This Is Why The USWNT's Celebration And Attitude Were Justified
Throughout the 2019 Women's World Cup, starting from the first whistle of the opener against Thailand until the last whistle in the final, the USWNT was out in full force with its celebrations. Every one of the 13 goals in the first game were celebrated and every goal after that as well. This drew some scrutiny from pundits and fans around the world.
So, the question is: Was the USWNT doing too much with its celebrations and attitude throughout the World Cup?
Don’t be so sure. This could be biased, but I think most would agree that the level of celebrations was justified from the women’s side.
It’s hard to find a great coach that will tell you to ease up when you get up big. In fact, a lot of coaches will teach you the opposite. When you’re up big, keep going. Be gracious about it, but don't just go through the motions. If you stop playing, you are essentially mocking the players by exerting no effort in front of a crowd likely filled with friends and family. It is often portrayed as rubbing it in if you keep piling onto the lead, but it goes both ways. By continuing to take the opposition seriously, you are showing them a sign of respect, as they might fight their way back into a match if you lose focus and give in after a big lead.
The USWNT team came under scrutiny after it beat Thailand 13-0 in the World Cup opener and celebrated every goal accordingly. The players celebrated every goal as if it would be their last. Many stated it was unsportsmanlike or unfair, but are they forgetting this is a World Cup? This isn’t an intramural team playing for fun to get away from classes or a Sunday league match; this is the world’s biggest stage. This is a chance to shine for your country, and for the USWNT, the USA. What were they supposed to do? Just pass the ball around and make Thailand chase them for the second half? Anyways, who doesn’t love a good celebration, especially one that pokes a bit of fun at the opponent?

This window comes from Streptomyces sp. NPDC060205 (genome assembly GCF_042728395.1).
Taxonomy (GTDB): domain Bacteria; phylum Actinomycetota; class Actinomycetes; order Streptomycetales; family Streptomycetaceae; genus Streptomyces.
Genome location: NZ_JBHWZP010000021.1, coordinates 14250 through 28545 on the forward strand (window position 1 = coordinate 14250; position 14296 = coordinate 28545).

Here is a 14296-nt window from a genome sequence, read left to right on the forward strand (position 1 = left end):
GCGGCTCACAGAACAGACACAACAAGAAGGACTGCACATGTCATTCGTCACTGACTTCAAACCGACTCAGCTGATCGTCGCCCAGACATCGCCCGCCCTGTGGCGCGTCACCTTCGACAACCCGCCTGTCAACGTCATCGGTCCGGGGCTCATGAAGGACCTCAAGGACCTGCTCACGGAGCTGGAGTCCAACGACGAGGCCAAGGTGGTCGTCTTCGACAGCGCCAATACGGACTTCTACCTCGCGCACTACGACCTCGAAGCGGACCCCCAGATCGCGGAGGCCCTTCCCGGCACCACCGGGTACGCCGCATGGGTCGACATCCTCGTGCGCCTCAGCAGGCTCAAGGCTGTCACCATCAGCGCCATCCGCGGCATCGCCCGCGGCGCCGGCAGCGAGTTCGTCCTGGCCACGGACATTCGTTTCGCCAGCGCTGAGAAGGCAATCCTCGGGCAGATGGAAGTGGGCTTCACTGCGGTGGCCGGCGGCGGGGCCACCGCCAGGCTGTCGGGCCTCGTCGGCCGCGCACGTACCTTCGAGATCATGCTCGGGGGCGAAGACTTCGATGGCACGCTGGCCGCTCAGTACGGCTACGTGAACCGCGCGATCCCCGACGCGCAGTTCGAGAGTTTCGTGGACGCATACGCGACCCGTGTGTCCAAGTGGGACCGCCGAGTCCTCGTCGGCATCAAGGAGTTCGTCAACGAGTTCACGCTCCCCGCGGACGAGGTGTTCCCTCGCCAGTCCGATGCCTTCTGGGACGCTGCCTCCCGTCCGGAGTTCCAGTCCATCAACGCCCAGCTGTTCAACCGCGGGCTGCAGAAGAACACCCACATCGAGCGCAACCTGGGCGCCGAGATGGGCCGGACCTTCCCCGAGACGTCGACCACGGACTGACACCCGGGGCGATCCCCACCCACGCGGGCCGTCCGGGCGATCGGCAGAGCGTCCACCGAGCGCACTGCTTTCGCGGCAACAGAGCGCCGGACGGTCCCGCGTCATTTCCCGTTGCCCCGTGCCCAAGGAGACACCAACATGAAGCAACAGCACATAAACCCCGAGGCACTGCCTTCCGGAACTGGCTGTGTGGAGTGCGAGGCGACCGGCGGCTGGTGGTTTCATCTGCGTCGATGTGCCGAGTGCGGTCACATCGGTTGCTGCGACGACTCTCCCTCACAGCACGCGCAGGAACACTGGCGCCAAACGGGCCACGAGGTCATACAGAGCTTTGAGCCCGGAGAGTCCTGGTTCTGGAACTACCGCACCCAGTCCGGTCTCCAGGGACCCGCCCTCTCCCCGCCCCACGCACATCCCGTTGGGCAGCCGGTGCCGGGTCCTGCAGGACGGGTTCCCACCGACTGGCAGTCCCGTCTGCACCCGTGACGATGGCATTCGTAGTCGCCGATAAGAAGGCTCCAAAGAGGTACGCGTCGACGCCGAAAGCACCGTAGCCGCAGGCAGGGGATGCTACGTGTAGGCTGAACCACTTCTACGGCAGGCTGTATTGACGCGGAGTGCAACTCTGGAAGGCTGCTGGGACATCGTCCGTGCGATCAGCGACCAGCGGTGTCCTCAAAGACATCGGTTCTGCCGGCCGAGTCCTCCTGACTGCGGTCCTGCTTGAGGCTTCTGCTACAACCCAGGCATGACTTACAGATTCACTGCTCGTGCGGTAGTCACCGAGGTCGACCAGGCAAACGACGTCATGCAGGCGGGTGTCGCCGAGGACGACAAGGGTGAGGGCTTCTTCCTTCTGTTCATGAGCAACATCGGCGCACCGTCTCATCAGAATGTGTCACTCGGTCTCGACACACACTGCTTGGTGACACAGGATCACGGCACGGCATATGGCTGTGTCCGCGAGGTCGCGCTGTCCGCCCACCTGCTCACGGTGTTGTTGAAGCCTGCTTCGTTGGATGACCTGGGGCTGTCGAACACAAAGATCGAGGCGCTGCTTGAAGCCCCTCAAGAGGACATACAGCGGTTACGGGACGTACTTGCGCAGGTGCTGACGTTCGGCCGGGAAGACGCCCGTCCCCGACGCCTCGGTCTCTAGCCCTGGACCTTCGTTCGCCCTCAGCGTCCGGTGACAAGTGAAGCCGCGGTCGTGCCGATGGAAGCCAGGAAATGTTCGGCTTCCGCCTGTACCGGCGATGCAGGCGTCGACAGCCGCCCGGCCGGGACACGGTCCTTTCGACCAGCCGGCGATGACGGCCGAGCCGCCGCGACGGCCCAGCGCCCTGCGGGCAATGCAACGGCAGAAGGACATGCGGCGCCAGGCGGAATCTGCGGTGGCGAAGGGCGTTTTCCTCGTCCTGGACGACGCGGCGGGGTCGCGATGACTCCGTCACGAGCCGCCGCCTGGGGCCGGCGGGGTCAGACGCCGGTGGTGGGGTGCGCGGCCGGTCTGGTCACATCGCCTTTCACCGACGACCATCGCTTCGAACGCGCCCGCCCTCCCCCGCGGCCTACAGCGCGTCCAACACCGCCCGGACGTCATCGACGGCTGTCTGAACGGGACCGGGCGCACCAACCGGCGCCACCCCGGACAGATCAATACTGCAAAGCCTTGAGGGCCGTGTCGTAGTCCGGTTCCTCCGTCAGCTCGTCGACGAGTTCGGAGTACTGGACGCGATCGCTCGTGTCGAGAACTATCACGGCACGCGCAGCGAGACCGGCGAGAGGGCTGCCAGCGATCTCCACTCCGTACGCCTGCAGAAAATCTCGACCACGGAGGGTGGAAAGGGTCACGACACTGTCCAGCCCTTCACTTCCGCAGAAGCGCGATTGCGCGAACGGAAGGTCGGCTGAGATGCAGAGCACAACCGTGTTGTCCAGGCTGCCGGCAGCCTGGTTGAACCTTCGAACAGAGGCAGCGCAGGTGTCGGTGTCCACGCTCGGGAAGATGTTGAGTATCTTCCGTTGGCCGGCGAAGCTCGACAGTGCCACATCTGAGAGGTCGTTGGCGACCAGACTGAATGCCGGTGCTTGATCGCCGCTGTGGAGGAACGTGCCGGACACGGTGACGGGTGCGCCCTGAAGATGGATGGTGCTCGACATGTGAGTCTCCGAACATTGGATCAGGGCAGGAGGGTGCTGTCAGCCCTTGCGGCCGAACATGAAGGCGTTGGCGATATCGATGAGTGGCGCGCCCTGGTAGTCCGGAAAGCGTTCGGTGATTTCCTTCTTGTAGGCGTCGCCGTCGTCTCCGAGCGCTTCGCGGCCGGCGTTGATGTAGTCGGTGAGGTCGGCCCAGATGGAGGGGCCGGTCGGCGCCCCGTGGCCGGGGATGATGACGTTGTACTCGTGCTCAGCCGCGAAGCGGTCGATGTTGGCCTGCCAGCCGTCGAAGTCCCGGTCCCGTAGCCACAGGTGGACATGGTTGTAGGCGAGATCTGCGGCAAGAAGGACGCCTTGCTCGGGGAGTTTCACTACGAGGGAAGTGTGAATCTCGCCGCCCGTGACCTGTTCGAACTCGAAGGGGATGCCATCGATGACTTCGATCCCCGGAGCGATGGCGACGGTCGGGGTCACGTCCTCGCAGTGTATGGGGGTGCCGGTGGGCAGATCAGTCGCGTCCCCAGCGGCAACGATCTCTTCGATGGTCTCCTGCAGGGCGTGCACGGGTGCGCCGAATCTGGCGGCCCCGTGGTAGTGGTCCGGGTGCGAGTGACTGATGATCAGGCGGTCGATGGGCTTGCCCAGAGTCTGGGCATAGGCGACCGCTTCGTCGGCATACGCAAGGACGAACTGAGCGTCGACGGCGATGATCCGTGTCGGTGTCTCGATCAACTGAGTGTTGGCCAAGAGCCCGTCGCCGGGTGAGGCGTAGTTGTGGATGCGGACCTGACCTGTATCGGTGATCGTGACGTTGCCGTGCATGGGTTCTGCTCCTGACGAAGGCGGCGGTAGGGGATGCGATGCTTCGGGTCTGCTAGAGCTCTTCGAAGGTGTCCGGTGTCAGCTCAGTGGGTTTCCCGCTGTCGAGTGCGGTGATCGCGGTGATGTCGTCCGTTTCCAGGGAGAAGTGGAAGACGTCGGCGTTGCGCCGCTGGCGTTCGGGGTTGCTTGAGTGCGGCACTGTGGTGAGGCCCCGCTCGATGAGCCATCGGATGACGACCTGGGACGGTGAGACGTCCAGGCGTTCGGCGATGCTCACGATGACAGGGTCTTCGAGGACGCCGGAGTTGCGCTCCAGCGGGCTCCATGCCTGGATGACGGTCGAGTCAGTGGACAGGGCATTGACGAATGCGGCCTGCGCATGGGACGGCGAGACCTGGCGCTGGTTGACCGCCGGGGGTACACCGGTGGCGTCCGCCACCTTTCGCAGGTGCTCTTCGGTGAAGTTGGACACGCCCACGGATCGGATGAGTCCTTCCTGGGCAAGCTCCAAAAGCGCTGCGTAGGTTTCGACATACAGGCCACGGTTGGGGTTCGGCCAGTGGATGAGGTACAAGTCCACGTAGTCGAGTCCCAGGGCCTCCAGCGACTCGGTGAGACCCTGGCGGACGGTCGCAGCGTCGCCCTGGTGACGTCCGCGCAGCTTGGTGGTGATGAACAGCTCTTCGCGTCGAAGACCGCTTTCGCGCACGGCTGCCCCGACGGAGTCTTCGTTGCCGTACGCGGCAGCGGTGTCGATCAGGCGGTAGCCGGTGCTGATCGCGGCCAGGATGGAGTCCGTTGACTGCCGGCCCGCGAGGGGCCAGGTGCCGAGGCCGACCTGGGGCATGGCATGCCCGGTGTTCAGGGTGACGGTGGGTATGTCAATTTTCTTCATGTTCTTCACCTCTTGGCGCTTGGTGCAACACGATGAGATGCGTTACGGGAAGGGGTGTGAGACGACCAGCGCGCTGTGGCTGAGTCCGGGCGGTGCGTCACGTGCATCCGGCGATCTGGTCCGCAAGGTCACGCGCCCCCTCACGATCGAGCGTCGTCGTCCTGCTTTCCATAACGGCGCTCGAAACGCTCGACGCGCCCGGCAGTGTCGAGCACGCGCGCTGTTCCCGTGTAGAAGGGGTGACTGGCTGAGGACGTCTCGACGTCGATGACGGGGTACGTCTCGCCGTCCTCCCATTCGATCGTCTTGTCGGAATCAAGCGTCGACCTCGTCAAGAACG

Maybe Alex Morgan just wanted to signal she needed some water to hydrate. Celebrations are ingrained in this game, unless of course players are trying to respect a former team, in which case most refrain. But why should one team take pity on another? Everybody in this competition is a grown up and disappointment is part of the game.
Even Phil Neville, head coach of England, called out American “arrogance” when the USWNT team was scoping out the hotel that it would stay at if it won the semifinal match against his side. To counter those claims, U.S. coach Jill Ellis said, “That’s planning and preparation for our staff. So I think that’s pretty normal.”
From a stylistic perspective, you can look at each game and say the way the U.S. played was hardly a sign of arrogance. The first game, there was just too big of a gap between the two sides to mask the so-called arrogance. The remaining games, the U.S. often jumped out into an early lead and then proceeded to manage the score from there, maybe giving up a goal, but never letting it slip from their grasp. They rarely controlled possession, weren’t playing overly flashy with flicks and tricks; they just got the job done and completed their objective.
Looking at three consecutive 2-1 scores would be hard to relate to any arrogance by the winning side. Caution would be the more appropriate word. All of this and the fact that this was the World Cup should quell those remaining voices saying the USWNT was being disrespectful in the way they went about its business throughout the tournament. The USWNT was playing at an incredibly high level throughout the tournament, so let the players enjoy it and celebrate how they please!